Dear Church Family,

We greet you in the Name of our Lord, confident of His love for His people and His rule over all the earth.

The elders are writing concerning the recent developments; namely, the COVID-19 pandemic (Coronavirus) and its effect on some of the church’s activities.

Some Church Activities Temporarily Suspended:

The government has prohibited gatherings of more than 100 people, while also strongly recommending that smaller gatherings be avoided/cancelled. The purpose thereof to both slow down the rate of infection (to assist the health services), and prevent it altogether. Doctors within Goodwood Baptist Church have counselled us towards similar action.

Accordingly, in keeping with our responsibility to be good Christian citizens, and out of loving concern for our neighbours, we have had to make some hard decisions. This even as we desire to keep the fellowship & life & witness of the church alive, regardless of all our regular ‘programmes’.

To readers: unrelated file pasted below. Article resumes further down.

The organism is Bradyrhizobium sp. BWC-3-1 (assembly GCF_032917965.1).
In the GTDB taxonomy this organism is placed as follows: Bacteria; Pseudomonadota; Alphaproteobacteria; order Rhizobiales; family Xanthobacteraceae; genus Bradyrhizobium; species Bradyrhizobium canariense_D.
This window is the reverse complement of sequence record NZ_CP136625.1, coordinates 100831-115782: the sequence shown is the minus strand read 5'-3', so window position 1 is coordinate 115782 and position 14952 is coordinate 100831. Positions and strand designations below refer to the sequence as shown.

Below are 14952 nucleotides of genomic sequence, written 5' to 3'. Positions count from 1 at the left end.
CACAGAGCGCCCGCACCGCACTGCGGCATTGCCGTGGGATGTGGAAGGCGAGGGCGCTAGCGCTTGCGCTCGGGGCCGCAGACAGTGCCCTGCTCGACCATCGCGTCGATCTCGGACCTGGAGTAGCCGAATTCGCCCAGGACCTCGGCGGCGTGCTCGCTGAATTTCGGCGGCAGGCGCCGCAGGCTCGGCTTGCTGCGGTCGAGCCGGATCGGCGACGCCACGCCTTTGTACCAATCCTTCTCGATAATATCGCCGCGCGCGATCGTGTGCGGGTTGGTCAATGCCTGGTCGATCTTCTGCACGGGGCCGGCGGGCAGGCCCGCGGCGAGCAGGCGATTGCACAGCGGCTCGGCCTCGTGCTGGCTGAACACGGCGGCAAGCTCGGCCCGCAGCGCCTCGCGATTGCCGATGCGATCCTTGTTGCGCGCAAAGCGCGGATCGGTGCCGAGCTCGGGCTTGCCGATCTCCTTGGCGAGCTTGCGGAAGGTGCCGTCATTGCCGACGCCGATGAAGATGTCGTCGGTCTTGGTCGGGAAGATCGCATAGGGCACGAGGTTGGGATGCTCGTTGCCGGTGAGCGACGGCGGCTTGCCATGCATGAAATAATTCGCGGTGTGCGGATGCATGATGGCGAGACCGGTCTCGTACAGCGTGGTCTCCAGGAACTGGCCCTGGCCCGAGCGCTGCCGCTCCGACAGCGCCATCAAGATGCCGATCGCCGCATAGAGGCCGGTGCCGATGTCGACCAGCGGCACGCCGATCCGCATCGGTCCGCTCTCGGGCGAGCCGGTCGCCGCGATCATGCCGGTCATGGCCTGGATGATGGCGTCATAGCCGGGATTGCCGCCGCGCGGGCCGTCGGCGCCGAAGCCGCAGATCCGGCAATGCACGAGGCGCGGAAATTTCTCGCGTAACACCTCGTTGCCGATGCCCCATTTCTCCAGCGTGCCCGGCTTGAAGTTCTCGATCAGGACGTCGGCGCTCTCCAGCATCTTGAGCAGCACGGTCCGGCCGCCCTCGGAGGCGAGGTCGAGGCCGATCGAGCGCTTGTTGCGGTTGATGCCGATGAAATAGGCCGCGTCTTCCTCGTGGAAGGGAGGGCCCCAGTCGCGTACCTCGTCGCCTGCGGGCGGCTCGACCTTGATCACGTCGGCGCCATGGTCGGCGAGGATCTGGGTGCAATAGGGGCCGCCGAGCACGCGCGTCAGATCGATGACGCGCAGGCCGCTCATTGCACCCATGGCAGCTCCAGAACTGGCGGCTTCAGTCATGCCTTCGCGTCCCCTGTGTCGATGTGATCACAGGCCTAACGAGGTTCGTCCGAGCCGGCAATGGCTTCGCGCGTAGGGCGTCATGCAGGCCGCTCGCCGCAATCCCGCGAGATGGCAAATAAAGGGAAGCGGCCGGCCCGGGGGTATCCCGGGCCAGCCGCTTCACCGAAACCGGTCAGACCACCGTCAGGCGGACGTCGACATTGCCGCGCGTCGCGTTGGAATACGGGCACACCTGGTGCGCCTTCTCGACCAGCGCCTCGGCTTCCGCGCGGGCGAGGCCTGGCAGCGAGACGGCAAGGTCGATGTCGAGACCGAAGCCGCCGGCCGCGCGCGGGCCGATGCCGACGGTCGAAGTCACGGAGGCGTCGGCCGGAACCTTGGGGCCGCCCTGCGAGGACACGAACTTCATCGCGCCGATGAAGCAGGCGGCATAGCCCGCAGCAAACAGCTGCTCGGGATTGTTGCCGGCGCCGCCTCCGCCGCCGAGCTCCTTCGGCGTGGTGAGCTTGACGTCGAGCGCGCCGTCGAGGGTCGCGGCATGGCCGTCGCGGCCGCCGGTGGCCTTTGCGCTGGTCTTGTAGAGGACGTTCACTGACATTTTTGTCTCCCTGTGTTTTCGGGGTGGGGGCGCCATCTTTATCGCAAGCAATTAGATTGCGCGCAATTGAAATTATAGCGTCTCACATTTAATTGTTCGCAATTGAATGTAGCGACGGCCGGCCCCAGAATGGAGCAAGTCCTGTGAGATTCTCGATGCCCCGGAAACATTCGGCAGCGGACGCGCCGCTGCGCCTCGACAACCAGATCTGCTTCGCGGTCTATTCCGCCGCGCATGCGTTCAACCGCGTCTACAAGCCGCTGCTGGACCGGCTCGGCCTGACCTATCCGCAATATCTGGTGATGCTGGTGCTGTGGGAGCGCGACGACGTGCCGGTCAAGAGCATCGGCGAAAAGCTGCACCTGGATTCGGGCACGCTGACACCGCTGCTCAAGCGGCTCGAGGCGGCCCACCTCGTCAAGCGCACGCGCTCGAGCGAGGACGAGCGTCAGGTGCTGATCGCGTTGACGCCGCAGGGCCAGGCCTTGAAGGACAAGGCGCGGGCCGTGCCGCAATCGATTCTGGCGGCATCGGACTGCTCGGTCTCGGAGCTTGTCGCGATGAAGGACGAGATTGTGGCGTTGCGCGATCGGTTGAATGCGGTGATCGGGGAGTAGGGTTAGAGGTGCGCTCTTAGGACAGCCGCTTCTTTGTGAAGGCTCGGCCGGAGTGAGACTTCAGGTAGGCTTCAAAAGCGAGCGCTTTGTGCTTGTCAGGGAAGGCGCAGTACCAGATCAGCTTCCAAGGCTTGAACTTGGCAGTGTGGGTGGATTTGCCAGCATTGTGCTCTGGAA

• Sunday Morning Services: Historically, and presently, the morning service usually occupies a prominent role in any church. Thus our intention, beginning this Sunday, is to live-stream our 10am service via the internet (audio & visual) and share it through our facebook page. This temporary measure will enable many members/adherents to stay home – and indeed this is what we ask & encourage under the circumstances. As strange as it may sound, we need to reduce the number of people physically in attendance, so as to be compliant with the new restrictions. The alternative would be to cancel the service altogether, which is even less desirable. We did consider two services, but the practicalities at short notice made it untenable; and in any case, the intention is to reduce the size & number of public gatherings. Thus we suggest that HFG’s, or other small groups, come together on Sunday morning in private homes, to ‘stream’ the service; to participate together in the prayers, readings, listening, and even singing. (We will post song details online before Sunday). If numbers at the church building reach 100 on Sunday morning, we will have to close the doors – so please consider using the live-stream option if it is available to you. Some side notes: